holding that language of a contract should be give its ordinary and plain meaningSummary of this case from Steel Industries v. Interlink Metals and Chemicals
Docket No. 143680.
Submitted November 3, 1993, at Detroit.
Decided March 22, 1994, at 9:20 A.M.
Metry, Metry Sanom (by Samuel T. Sanom), for the plaintiff.
Ronald B. Hakim, for the defendants.
Defendants appeal as of right from a grant of summary disposition in favor of plaintiff pursuant to MCR 2.116(C)(9). We affirm.
Plaintiff, GA Incorporated, leased commercial property from defendants, Paul Nahra and David Miller. An addendum to the lease provided that plaintiff would pay the property taxes. In 1989, the City of St. Clair Shores levied a special assessment on the property, charging the owners, defendants, the sum of $39,703 for the improvement of adjacent off-street parking. Defendants made plaintiff responsible for the assessment, as part of its real property tax obligation. Plaintiff brought suit, challenging defendants' decision, and the judge granted plaintiff's motion for summary disposition. He concluded that, as it was a special assessment, the levy was not part of plaintiff's real property tax obligation under the lease.
On appeal, defendants contend that the trial court erred. They claim that, since plaintiff benefitted from the improved parking and the lease was silent on the issue of special assessments, plaintiff was obligated to pay the assessment. Hull v Detroit Equipment Installation, Inc, 12 Mich. App. 532; 163 N.W.2d 271 (1968).
A trial court's grant of summary disposition is reviewed de novo. This Court examines the record to determine whether the prevailing party was entitled to judgment as a matter of law. Borman v State Farm Fire Casualty Co, 198 Mich. App. 675, 678; 499 N.W.2d 419 (1993), lv gtd 444 Mich. 927 (1994).
If a contract's language is clear, its construction is a question of law for the court. Hafner v DAIIE, 176 Mich. App. 151, 156; 438 N.W.2d 891 (1989). When presented with a dispute, a court must determine what the parties' agreement is and enforce it. Whitaker v Citizens Ins Co, 190 Mich. App. 436, 439; 476 N.W.2d 161 (1991). Contractual language is given its ordinary and plain meaning, and technical and constrained constructions are avoided. Bianchi v Auto Club of Michigan, 437 Mich. 65, 71, n 1; 467 N.W.2d 17 (1991).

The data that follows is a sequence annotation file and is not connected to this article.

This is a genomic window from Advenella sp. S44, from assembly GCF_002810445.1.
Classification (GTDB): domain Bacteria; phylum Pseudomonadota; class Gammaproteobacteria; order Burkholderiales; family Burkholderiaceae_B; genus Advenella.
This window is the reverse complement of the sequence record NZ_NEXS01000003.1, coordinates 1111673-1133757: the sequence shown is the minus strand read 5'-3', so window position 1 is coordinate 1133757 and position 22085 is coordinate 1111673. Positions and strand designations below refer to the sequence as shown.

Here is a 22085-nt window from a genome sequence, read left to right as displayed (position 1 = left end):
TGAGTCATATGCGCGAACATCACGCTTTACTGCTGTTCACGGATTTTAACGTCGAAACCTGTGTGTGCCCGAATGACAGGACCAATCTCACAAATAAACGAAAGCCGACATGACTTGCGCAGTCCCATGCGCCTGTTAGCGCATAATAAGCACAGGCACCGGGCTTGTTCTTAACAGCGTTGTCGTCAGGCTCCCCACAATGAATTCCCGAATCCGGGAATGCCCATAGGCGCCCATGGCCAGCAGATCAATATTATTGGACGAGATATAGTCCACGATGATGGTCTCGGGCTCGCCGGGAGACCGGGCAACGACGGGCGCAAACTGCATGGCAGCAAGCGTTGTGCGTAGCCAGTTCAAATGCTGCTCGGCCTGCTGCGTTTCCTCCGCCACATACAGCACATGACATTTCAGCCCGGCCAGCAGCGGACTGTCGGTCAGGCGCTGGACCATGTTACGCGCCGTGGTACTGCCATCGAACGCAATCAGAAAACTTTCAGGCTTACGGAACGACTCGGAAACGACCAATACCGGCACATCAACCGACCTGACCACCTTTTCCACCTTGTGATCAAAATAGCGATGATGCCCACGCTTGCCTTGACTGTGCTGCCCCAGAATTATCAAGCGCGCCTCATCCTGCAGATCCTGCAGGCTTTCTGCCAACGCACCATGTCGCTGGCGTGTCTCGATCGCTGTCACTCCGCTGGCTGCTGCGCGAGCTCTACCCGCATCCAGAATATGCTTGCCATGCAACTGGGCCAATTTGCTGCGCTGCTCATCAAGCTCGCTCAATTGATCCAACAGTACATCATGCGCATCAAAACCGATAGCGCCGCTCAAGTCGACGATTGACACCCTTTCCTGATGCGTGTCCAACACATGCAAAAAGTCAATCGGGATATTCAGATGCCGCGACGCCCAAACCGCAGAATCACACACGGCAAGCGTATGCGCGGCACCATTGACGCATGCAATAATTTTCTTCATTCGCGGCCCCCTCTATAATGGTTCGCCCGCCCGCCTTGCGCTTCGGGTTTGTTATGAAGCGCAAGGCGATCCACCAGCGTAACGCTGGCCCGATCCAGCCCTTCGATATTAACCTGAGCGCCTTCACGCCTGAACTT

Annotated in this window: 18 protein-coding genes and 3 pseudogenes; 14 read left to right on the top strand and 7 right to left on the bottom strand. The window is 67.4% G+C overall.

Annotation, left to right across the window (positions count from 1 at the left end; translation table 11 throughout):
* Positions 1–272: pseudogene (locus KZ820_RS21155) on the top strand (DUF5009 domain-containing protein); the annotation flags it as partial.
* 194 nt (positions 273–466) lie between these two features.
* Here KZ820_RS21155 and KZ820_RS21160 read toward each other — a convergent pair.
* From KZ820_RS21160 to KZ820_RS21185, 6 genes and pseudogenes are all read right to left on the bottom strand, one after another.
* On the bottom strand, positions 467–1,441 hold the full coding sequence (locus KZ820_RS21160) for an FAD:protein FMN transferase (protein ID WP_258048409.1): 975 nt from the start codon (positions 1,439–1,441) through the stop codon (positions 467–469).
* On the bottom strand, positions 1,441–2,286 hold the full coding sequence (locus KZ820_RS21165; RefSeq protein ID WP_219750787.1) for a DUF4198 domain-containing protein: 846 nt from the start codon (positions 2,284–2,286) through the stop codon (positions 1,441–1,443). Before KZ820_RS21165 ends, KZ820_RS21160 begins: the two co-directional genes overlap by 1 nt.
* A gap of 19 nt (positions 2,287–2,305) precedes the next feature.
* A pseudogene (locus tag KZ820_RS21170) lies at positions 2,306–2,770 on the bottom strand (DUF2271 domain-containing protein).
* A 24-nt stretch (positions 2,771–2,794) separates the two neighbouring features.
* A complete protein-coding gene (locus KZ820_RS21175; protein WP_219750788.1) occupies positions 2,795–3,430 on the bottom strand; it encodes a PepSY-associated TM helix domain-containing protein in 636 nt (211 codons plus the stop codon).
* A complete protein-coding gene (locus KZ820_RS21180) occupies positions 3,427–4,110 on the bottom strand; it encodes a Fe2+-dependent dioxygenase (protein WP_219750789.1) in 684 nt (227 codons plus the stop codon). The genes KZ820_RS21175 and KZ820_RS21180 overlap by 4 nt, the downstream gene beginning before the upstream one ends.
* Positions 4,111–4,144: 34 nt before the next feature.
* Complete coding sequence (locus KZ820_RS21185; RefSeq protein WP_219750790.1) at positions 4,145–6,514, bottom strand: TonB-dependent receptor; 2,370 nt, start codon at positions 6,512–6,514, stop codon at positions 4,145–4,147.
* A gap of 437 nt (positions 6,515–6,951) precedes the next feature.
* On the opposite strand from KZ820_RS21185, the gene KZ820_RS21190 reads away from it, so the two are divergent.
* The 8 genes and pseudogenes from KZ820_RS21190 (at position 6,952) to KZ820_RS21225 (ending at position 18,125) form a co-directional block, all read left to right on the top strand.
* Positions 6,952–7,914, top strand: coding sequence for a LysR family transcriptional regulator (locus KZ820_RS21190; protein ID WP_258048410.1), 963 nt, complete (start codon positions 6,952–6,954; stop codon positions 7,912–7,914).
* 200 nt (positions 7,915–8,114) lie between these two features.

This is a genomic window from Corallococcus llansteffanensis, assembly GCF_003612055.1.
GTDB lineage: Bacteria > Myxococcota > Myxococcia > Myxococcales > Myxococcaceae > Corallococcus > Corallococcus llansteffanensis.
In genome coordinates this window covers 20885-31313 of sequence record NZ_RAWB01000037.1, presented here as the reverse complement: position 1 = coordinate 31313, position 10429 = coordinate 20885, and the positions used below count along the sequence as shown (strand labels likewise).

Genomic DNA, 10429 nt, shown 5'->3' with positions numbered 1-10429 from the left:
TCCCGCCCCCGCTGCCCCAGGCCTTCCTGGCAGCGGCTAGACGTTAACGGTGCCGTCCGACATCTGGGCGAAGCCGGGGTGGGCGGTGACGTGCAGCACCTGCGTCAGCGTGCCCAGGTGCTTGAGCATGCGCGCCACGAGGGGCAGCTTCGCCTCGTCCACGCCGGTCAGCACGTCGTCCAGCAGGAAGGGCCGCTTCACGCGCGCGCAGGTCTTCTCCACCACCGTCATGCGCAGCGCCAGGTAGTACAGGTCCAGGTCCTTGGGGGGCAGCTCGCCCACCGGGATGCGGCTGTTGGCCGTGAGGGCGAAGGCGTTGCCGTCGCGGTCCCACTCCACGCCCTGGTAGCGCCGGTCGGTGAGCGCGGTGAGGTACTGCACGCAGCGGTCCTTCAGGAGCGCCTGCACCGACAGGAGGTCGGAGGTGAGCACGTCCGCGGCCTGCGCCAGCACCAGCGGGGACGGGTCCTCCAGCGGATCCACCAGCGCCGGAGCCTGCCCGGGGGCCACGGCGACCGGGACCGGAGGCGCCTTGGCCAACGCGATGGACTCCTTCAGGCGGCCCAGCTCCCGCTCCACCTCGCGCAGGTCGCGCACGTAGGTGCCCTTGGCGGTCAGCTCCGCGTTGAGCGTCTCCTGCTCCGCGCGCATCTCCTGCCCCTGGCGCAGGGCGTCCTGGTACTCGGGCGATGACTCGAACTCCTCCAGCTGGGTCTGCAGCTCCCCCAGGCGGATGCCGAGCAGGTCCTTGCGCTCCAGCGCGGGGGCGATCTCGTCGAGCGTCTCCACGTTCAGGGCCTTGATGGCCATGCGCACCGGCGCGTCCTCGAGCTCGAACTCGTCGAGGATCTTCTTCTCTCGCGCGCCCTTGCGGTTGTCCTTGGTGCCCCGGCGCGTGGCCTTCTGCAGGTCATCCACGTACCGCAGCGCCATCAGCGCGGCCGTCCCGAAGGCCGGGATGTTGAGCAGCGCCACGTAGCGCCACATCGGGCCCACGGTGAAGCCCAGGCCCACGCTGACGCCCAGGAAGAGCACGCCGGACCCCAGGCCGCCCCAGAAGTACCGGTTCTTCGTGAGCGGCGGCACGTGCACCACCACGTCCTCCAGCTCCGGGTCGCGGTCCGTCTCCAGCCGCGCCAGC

The disputed language in the lease stated that the tenant could occupy the property
for a period of five (5) years, . . . with the Tenant paying all of the real property taxes as well as insurance for the benefit of the Landlords and providing Landlords with a copy of paid tax and insurance receipts.
The parties assign different meanings to the term "real property taxes." Plaintiff contends that real property taxes do not include special assessments for improvements such as the road widening and beautification which occurred here. Defendants contend that the costs of the improvements were real property taxes and that, under the terms of the lease, plaintiff was bound to pay them.
A recent plurality decision by our Supreme Court considered the distinction between property taxes and special assessments. Kadzban v City of Grandville, 442 Mich. 495; 502 N.W.2d 299 (1993). The Court noted:
A special assessment is a levy upon property within a specified district. Although it resembles a tax, a special assessment is not a tax. Knott v City of Flint, 363 Mich. 483, 497; 109 N.W.2d 908 (1961). In contrast to a tax, a special assessment is imposed to defray the costs of specific local improvements, rather than to raise revenue for general governmental purposes. [ Id., 500.]
The special assessment at issue here was levied to recover the cost of improving Harper Avenue. The improvement served to provide a lasting benefit to defendants' property. Following the reasoning in Kadzban, the assessment was not a tax. See also Knott, supra; Sawicki v City of Harper Woods, 1 Mich. App. 352; 360-361; 136 N.W.2d 691 (1965). While plaintiff was responsible for all real property taxes under the lease agreement, it was not responsible for special assessments.
We affirm the trial court's grant of summary disposition.